I am not a lawyer. I think you should talk to one because I think you'd win.

  • We should see the exact clause language before declaring it null and void. As is, we have only the plaintiff's interpretation.
    – bishop
    Jun 14, 2017 at 22:36
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    @bishop That is, of course, true. There are lots of practical difficulties with pursuing action in a case like this and I was deliberately trying to be very decisive in recommending it be pursued to provide encouragement. Not only can the employee not see the agreement before suing, but taking this kind of action may harm one's career in not just that industry, but all industries. The amount of damages to the individual may not justify the risks.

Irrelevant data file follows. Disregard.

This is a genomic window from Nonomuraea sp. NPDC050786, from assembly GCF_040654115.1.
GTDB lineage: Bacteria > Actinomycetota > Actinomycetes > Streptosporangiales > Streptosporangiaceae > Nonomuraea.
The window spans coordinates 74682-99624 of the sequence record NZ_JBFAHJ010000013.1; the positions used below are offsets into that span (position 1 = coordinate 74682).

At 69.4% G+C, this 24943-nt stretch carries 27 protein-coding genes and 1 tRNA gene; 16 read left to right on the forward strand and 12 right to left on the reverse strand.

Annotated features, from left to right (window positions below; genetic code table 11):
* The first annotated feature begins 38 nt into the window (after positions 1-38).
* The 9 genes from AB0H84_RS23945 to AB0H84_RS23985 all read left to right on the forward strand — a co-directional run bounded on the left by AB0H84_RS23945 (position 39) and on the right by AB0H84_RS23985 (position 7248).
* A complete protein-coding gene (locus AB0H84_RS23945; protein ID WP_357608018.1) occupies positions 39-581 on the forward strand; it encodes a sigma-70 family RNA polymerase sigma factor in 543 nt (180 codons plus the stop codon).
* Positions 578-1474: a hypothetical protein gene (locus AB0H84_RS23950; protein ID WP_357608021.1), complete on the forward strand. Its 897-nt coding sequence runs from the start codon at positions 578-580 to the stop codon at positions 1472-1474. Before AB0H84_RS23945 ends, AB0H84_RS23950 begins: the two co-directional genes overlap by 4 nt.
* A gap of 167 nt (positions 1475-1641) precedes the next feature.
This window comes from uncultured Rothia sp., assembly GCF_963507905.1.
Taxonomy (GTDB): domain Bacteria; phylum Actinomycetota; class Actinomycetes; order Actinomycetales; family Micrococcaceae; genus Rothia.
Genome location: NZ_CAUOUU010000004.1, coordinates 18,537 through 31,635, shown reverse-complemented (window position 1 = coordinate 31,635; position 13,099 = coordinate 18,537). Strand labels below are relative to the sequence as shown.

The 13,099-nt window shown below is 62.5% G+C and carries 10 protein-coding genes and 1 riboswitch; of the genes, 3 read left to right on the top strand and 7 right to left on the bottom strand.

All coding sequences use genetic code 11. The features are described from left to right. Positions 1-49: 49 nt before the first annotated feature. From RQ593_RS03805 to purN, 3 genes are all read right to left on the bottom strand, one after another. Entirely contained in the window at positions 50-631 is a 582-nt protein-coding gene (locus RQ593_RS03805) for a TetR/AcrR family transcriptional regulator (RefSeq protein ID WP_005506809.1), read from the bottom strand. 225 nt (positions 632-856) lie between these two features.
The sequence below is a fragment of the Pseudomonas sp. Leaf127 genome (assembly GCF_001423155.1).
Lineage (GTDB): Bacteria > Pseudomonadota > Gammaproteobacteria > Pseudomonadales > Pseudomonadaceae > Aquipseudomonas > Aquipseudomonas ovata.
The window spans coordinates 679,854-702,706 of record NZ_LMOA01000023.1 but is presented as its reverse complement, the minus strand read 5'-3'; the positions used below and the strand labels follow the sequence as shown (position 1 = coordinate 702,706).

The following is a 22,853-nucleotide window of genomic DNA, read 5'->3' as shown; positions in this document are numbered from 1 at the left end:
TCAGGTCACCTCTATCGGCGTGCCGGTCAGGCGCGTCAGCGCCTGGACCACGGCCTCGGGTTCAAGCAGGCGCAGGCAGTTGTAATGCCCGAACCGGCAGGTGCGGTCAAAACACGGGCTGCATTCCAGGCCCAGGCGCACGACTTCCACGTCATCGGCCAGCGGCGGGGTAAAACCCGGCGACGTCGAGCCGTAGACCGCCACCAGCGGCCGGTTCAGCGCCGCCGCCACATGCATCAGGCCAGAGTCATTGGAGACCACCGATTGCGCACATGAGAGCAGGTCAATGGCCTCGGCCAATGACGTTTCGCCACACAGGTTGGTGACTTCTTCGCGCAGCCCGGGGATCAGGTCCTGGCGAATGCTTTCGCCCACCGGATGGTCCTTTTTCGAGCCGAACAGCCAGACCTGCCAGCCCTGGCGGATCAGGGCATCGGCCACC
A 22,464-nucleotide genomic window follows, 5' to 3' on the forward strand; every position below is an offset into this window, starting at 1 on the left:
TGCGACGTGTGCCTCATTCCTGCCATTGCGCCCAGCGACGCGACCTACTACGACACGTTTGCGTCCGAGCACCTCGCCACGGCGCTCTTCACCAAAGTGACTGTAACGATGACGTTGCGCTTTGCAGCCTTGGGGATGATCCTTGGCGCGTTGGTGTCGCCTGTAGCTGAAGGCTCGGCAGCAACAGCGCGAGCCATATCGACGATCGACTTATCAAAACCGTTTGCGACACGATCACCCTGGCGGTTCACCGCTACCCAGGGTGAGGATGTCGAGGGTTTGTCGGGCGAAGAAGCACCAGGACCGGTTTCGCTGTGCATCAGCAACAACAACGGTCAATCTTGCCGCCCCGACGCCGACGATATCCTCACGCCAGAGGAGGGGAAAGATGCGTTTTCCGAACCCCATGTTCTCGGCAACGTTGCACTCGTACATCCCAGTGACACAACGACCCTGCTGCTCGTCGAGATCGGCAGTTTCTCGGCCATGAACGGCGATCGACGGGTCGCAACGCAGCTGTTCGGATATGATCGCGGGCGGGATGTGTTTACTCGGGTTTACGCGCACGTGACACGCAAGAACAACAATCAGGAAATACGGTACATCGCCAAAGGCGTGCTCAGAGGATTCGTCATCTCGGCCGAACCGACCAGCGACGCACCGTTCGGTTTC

– Patrick87
    Jun 14, 2017 at 22:44
  • The analysis in this answer is just about 100 percent incorrect, as it ignores more than a century of antitrust case law. Try running a Rule of Reason analysis to make this a useful answer.
    – bdb484
    Jan 4, 2019 at 3:33